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Gibson Has Serious Quality Control Issues AGAIN !

#41 User is offline   Golden 

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Posted 19 June 2017 - 04:44 AM

Quote

don't want to buy a guitar that's already been played by potentially a dozen people or more during its time in the shop before I could get to it.



That I could care less about, what I care about is the damage acquired and in relation to the price. Which makes this a "contradiction"..............


Quote

Does it play well... does it sound good? That's all any of us should be concerned with.



Just saying and weight doesnt matter since when?
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#42 User is offline   kidblast 

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Posted 19 June 2017 - 11:29 AM

View PostGolden, on 19 June 2017 - 04:44 AM, said:

Just saying and weight doesnt matter since when?


As I get older, I notice it more than I use to..
/Ray
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#43 User is offline   american cheez 

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Posted 19 June 2017 - 11:52 AM

View Postkidblast, on 19 June 2017 - 11:29 AM, said:

As I get older, I notice it more than I use to..


funny, i never cared about weight until i bought my current LP with modern weight relief. i am soooo spoiled by it. now weight is a big factor when choosing a guitar.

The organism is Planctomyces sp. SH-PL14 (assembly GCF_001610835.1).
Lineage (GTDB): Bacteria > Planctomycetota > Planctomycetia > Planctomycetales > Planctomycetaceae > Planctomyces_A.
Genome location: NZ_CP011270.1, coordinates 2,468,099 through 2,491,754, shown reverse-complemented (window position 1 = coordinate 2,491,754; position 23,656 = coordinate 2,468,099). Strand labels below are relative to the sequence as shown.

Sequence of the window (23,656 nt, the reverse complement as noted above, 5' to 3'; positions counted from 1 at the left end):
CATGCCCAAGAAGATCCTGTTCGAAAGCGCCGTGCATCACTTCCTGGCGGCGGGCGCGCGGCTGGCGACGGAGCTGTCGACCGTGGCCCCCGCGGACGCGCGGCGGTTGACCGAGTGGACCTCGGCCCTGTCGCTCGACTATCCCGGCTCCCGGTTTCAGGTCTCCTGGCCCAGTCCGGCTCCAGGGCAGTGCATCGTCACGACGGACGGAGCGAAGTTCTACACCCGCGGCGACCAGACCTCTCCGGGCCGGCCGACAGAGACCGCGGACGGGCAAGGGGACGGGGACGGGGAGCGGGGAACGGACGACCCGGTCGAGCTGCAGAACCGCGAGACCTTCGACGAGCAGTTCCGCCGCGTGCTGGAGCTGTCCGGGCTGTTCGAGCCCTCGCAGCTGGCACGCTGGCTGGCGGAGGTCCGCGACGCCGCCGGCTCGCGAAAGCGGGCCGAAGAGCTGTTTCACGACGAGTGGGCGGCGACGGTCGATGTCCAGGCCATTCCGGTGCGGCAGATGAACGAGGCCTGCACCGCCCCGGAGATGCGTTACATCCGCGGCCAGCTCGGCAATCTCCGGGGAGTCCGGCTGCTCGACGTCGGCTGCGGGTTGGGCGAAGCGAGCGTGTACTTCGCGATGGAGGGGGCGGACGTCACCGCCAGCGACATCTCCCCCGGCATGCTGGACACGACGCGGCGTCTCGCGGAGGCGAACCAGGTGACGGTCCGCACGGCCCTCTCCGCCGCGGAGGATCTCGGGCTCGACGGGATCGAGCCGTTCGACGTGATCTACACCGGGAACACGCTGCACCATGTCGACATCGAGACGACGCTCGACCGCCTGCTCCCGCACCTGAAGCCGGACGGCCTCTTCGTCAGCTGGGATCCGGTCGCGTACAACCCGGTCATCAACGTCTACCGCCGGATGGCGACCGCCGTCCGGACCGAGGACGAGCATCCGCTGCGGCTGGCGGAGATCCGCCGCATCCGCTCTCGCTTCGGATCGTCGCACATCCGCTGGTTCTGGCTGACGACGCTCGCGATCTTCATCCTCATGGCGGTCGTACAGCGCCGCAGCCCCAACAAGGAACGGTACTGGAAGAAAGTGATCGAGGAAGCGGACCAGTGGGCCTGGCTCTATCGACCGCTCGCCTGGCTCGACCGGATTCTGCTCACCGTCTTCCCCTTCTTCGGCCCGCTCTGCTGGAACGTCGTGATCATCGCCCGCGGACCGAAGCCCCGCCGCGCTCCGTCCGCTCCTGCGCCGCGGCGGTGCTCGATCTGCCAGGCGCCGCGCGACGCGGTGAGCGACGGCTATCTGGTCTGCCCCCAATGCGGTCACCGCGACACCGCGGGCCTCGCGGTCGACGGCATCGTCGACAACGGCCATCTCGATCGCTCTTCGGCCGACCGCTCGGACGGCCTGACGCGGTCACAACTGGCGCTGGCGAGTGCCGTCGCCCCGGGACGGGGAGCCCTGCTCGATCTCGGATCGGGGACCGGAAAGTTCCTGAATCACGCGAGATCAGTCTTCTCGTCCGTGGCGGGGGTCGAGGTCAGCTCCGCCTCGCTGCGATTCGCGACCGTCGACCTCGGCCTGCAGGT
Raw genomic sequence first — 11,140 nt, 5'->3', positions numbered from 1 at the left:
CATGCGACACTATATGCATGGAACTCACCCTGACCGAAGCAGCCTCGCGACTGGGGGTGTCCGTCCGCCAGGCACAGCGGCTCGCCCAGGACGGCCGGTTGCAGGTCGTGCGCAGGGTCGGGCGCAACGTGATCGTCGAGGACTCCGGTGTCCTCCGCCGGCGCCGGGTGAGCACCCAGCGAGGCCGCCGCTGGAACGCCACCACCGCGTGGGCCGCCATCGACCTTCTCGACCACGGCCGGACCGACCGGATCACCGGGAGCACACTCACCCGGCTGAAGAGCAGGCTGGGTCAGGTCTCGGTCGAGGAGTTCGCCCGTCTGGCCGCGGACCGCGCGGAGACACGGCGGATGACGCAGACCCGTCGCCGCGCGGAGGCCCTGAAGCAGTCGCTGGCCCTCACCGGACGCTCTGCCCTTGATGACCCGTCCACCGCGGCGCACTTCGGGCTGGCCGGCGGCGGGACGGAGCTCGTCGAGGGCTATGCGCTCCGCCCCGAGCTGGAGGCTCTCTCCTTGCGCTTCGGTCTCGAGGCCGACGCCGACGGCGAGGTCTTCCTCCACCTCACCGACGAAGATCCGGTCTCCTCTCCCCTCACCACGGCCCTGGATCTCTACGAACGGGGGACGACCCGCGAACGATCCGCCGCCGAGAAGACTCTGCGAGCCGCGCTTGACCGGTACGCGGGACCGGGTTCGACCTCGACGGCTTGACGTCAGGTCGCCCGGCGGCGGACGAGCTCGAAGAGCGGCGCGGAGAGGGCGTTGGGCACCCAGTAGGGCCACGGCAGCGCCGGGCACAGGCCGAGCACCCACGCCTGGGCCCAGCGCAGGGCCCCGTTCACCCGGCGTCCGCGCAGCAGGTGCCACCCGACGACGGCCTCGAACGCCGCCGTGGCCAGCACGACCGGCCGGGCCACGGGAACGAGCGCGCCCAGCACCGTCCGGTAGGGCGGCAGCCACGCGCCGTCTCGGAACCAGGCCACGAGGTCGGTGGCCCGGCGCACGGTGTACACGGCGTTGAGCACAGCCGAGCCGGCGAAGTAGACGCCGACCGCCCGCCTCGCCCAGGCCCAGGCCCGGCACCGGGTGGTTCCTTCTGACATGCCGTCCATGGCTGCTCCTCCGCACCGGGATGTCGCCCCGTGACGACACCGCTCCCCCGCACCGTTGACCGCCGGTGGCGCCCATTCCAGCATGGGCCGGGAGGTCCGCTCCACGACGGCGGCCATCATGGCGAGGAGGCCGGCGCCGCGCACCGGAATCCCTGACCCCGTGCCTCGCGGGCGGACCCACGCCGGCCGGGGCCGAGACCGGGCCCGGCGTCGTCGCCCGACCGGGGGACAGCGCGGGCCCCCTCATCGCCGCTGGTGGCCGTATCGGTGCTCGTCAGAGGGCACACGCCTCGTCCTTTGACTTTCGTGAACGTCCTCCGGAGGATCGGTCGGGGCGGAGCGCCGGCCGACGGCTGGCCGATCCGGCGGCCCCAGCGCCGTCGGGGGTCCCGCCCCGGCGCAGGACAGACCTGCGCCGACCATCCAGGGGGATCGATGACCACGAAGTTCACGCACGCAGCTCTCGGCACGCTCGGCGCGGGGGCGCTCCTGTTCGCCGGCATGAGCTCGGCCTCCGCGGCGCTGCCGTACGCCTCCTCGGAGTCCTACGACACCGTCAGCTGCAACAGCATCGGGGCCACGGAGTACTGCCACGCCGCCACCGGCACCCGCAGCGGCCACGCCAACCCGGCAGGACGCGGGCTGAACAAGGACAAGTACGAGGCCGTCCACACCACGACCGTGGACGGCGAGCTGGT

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#44 User is offline   kidblast 

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Posted 19 June 2017 - 12:15 PM

I have two lps, the 95 is a beast, it's close to 12 lbs. the '02 is about 9. 3lbs don't seem like a lot but the difference is pretty stark.
My SGs and fenders feel like they weigh nothing at all, 7/8 lbs.
/Ray
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#45 User is offline   MichaelT 

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Posted 19 June 2017 - 01:44 PM

My 81 "The V" is pretty heavy. I'm not sure how heavy it is but it feels heavier than both of my Les Pauls, one with ultra modern weight relief, the other with classic weight relief. The V has no weight relief at all. The 2007 V is really light comparatively. It's not a problem with me now but if I were playing more often and for more hours on stage at my age, I could see how it could become an issue. I use (and have always used) wide leather straps to compensate for the weight. The newest one I am using is from LM straps and is wide and has a bit of cushion built into the strap.

https://lm-products....riant=968368571

I often stand and play with it on for an hour or two at a time and it helps distribute the weight of the guitars.
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#46 User is offline   Golden 

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Posted 20 June 2017 - 05:51 AM

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It's not a problem with me now but if I were playing more often and for more hours on stage



Right thats the issue, I simply became mindful of weight early on, but I think the real point is various issues discussed have various ranks of priority with players. The first thing Im mindful of is weight, but thats me.